Biddy Wrestling Growing By Leaps And Bounds At Anthony Wayne

Craig Katafiasz speaks to Anthony Wayne Biddy wrestlers after a practice on Thursday, February 8 at the Antony Wayne wrestling room. MIRROR PHOTO BY JEREMY SCHNEIDER

BY JEREMY SCHNEIDER | MIRROR SPORTS — Like many parents who get their children involved in youth sports, David Friedman was not impressed by much of what he saw.

Programs grinding kids down, parents who put too much value on winning and living through their child, not enough development and understanding.

So when he came to the Anthony Wayne Biddy Wrestling team four years ago, he decided to do something about it. Along with fellow dad Michael Dushane, they decided to do something different.

Rather than using kids to build up the program, they use the program to build better kids.

“As fathers, we didn’t know where to take our kids,” Friedman said. “We thought, ‘OK, if we can show people in the community what wrestling is, we can get a few people.’

“We saw too much burnout. We wanted to create an environment where we teach you wrestling and you actually like the sport. You don’t see that with a lot of youth programs.

“We didn’t know what we were doing. We just stayed positive.”

The proof is in the numbers. Four years ago, 35-40 kids would register for the biddy team and around a dozen would stick it out through the end of the season.

This year, the AW biddy team had 105 kids register, and most of them have stayed throughout the season – and then some.

The program is built for the novice wrestler as well as the experienced, elite wrestler. Practices are broken down for different ages each night, and inside of practice, different skill levels are paired off to ensure an even playing field.

“We’re friendly to the beginner. Our mission is to create a club that caters to the new wrestling family as well as those that have more experience, are elite, want a little more,” Friedman said. 

“We don’t want anyone to come in here and have anyone say, ‘This is a club where they charge you monthly installments and they grind your kid down.”

Fellow dad David Brighton added, “We try to cater to the different levels as best we can. We’re limited on mat time, obviously, but we do a good job of trying to give them different opportunities.”

Brighton won multiple state titles as a wrestler at Bedford High School in Temperance, Mich. His dad is in the National Wrestling Hall of Fame as a coach.

Also helping coach the AW biddy team is Craig Katafiasz, a multiple-time state placer at Sylvania Northview High School. There are around 15 coaches, and most of them are former wrestlers and dads themselves.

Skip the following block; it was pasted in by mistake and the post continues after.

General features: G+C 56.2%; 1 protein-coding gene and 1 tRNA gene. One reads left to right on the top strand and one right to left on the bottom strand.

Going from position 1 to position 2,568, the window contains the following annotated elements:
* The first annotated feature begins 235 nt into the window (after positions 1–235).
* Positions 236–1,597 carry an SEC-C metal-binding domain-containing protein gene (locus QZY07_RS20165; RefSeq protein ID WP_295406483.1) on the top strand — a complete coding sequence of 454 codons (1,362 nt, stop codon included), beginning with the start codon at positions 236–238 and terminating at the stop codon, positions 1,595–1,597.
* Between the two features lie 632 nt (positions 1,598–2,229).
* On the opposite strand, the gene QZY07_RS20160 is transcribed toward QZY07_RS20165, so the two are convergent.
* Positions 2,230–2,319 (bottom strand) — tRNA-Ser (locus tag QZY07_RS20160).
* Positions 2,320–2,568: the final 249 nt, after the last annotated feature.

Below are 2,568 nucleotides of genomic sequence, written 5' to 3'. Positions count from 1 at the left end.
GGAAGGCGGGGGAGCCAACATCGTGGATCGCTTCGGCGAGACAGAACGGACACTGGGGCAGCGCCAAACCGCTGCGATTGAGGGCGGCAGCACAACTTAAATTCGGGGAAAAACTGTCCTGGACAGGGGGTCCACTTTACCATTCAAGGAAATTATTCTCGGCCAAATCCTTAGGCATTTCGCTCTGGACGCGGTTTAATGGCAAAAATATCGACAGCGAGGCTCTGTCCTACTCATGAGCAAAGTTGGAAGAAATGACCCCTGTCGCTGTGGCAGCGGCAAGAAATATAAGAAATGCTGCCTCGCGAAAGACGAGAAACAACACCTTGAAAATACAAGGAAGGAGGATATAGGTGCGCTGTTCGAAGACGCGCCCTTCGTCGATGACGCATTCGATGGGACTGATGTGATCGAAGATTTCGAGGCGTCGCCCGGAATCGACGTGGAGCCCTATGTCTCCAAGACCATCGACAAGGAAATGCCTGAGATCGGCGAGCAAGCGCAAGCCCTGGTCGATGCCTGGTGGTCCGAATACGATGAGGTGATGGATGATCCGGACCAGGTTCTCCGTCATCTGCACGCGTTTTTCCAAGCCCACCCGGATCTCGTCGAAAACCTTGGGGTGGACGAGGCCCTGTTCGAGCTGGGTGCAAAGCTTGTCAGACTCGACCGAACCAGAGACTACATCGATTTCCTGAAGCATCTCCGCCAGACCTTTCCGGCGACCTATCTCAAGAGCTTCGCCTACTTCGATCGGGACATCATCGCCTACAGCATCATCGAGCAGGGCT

“There’s no pressure on the kids, but there isn’t a single one of the kids that couldn’t come up to any of the coaches and say, ‘Can you show me this? Can you stick around a little longer?’,” Katafiasz said. 

“There isn’t a coach, barring something else going on, that wouldn’t stick around long enough to satisfy what they needed.”

When Friedman and Dushane officially took over the biddy program, they decided the best way to spread their message was Facebook. Talking to some of the parents, the social media page is what brought them in.

“I just came last year and the big thing was looking at the Facebook page. If you go out there, you get a sense of what the club is all about. It’s about a family, a community. It’s not just about getting that trophy, it’s about the fun you have, the friendships you make,” Brighton said.

The coaches and program might not measure their success in wins and trophies, but they do measure success in other ways. Dan Fournier, another dad associated with the program, said the team will regularly get in trouble at tournaments for having too many kids surrounding the mats, cheering on their teammates.

“It is a fun atmosphere,” Fournier said. “We’ve had so much fun, it’s unbelievable. Sundays at our tournaments, we’re just smiling ear to ear.”

Last weekend brought the Novice State Tourn-ament at the Glass City Center in Toledo. The AW program sent 20 kids to the tournament, which attracted hundreds of wrestlers from around the state.

It served as the last official tournament for the program this year.

“The hardest part about this sport, especially for kids, is the psychology of it,” Friedman said. “There’s so much anxiety when you have to go compete on a mat by yourself when you’re a little kid. 

“Youth sports is so competitive – did you win or lose? Your value isn’t determined as a human on whether you won or lost when you’re 8 years old.

“We don’t care if you win. We don’t care if you never win a match. When you go out there, did you do better than last time?”

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